A comprehensive electronic health record was implemented for all patient-care areas, including computerized physician order entry in all hospitals, automated computerized decision support and bar code bedside medication administration. HRO methods were applied to blood sampling and blood administration. Checklists were implemented in all operating rooms, and Memorial Hermann worked with the Joint Commission's Center for Transforming Healthcare to radically improve hand hygiene.
In 2010 and 2011, the results of these initiatives began to be apparent. When blood transfusions for the January 2007-December 2010 time period were tallied for a population of 867,000 adjusted inpatients and 4.3 million days of care, more than 493,000 transfusions had been administered with zero cases of blood incompatibility—that is, no transfusion reaction. Another HAC, air emboli, also had not occurred during those four years. Several hospitals had gone for years without a ventilator-associated pneumonia or a central-line-associated blood-stream infection. Serious medication errors decreased to zero most months even though upwards of a million medications per month were being administered.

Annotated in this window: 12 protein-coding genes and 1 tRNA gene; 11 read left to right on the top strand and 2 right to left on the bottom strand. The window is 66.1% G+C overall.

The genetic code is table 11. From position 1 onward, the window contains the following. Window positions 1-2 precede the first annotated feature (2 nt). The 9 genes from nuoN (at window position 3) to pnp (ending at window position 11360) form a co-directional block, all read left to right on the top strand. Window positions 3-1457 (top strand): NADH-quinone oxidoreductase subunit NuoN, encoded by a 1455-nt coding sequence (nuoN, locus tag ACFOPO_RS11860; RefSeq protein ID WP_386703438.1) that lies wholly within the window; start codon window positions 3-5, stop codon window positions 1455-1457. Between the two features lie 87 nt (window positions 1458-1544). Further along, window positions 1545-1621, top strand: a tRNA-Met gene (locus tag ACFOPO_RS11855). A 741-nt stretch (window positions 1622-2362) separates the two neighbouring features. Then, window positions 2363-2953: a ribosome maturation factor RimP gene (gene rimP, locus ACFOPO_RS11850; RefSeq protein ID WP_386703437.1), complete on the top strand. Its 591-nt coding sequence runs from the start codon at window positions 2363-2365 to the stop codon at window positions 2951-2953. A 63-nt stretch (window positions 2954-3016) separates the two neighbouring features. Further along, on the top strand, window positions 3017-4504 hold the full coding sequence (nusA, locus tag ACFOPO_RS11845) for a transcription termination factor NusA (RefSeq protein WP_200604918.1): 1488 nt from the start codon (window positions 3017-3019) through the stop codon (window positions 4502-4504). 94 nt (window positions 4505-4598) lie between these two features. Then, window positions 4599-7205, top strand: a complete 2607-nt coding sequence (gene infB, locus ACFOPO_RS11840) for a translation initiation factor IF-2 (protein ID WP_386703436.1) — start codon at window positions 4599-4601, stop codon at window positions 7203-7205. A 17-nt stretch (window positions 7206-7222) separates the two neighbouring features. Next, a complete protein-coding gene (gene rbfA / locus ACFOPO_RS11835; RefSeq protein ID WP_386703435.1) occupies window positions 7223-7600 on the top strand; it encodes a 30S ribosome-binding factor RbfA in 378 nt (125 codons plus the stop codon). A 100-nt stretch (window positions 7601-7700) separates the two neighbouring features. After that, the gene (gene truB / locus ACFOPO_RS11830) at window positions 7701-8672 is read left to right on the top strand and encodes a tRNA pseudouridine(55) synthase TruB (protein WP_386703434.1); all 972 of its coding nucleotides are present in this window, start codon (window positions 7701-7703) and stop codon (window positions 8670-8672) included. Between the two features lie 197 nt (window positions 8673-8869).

In February 2011, it was noted that one of Memorial Hermann's busier community hospitals had gone a year since its last iatrogenic pneumothorax case. The physicians of Memorial Hermann Southeast Hospital had adopted the evidence-based safety technique of using real-time ultrasound guidance for central-line insertion in over 95% of cases. A new award, the Memorial Hermann High Reliability Certified Zero Award was created to honor this achievement. The award was called “certified” because these results are formally certified in monthly reports to the CMS.
When all safety records were carefully reviewed, two other Memorial Hermann hospitals had achieved zero iatrogenic pneumothorax cases for a year or longer, as well as eight community emergency departments that care for more than 330,000 patients a year. In addition, when other records were reviewed, various Memorial Hermann hospitals had earned a total of 28 Certified Zero awards for avoiding patient-safety indicators or hospital-acquired conditions for a year or more. Blood incompatibility and air emboli were excluded from these awards because they had long since achieved HRO status. The following High Reliability Certified Zero awards were announced in April: